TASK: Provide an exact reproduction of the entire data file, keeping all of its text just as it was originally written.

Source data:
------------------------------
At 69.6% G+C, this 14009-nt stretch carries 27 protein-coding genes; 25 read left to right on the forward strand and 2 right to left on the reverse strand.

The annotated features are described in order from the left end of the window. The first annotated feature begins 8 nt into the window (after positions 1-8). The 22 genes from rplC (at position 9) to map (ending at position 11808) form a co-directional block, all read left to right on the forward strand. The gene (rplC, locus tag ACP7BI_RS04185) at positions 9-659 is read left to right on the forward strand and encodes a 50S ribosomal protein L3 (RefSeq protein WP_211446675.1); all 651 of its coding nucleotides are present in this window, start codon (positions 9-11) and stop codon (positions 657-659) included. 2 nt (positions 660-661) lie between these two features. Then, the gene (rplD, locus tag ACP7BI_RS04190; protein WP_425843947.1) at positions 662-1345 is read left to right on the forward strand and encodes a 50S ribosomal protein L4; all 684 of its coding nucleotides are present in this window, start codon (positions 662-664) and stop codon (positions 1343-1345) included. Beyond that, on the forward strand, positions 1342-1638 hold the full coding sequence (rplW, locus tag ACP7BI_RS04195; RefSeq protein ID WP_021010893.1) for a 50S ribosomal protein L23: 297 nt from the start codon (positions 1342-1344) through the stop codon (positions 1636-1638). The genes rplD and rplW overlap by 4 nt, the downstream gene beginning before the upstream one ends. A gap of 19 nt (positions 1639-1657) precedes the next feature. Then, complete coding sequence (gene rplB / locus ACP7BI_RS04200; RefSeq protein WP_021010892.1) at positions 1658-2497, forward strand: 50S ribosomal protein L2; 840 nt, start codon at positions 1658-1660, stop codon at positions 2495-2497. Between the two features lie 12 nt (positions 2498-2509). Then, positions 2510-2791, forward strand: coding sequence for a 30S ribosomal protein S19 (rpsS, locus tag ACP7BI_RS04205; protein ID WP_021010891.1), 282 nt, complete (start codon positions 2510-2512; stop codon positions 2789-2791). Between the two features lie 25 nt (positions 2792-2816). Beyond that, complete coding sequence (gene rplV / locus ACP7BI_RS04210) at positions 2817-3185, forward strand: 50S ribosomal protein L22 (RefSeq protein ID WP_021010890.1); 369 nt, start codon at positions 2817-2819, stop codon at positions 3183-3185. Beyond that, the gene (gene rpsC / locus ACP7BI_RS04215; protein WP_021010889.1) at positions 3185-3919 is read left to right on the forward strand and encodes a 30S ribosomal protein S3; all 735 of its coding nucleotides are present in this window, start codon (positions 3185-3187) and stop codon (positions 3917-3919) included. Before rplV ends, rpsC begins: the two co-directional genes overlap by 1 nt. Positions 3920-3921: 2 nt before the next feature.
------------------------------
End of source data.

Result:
At 69.6% G+C, this 14009-nt stretch carries 27 protein-coding genes; 25 read left to right on the forward strand and 2 right to left on the reverse strand.

The annotated features are described in order from the left end of the window. The first annotated feature begins 8 nt into the window (after positions 1-8). The 22 genes from rplC (at position 9) to map (ending at position 11808) form a co-directional block, all read left to right on the forward strand. The gene (rplC, locus tag ACP7BI_RS04185) at positions 9-659 is read left to right on the forward strand and encodes a 50S ribosomal protein L3 (RefSeq protein WP_211446675.1); all 651 of its coding nucleotides are present in this window, start codon (positions 9-11) and stop codon (positions 657-659) included. 2 nt (positions 660-661) lie between these two features. Then, the gene (rplD, locus tag ACP7BI_RS04190; protein WP_425843947.1) at positions 662-1345 is read left to right on the forward strand and encodes a 50S ribosomal protein L4; all 684 of its coding nucleotides are present in this window, start codon (positions 662-664) and stop codon (positions 1343-1345) included. Beyond that, on the forward strand, positions 1342-1638 hold the full coding sequence (rplW, locus tag ACP7BI_RS04195; RefSeq protein ID WP_021010893.1) for a 50S ribosomal protein L23: 297 nt from the start codon (positions 1342-1344) through the stop codon (positions 1636-1638). The genes rplD and rplW overlap by 4 nt, the downstream gene beginning before the upstream one ends. A gap of 19 nt (positions 1639-1657) precedes the next feature. Then, complete coding sequence (gene rplB / locus ACP7BI_RS04200; RefSeq protein WP_021010892.1) at positions 1658-2497, forward strand: 50S ribosomal protein L2; 840 nt, start codon at positions 1658-1660, stop codon at positions 2495-2497. Between the two features lie 12 nt (positions 2498-2509). Then, positions 2510-2791, forward strand: coding sequence for a 30S ribosomal protein S19 (rpsS, locus tag ACP7BI_RS04205; protein ID WP_021010891.1), 282 nt, complete (start codon positions 2510-2512; stop codon positions 2789-2791). Between the two features lie 25 nt (positions 2792-2816). Beyond that, complete coding sequence (gene rplV / locus ACP7BI_RS04210) at positions 2817-3185, forward strand: 50S ribosomal protein L22 (RefSeq protein ID WP_021010890.1); 369 nt, start codon at positions 2817-2819, stop codon at positions 3183-3185. Beyond that, the gene (gene rpsC / locus ACP7BI_RS04215; protein WP_021010889.1) at positions 3185-3919 is read left to right on the forward strand and encodes a 30S ribosomal protein S3; all 735 of its coding nucleotides are present in this window, start codon (positions 3185-3187) and stop codon (positions 3917-3919) included. Before rplV ends, rpsC begins: the two co-directional genes overlap by 1 nt. Positions 3920-3921: 2 nt before the next feature.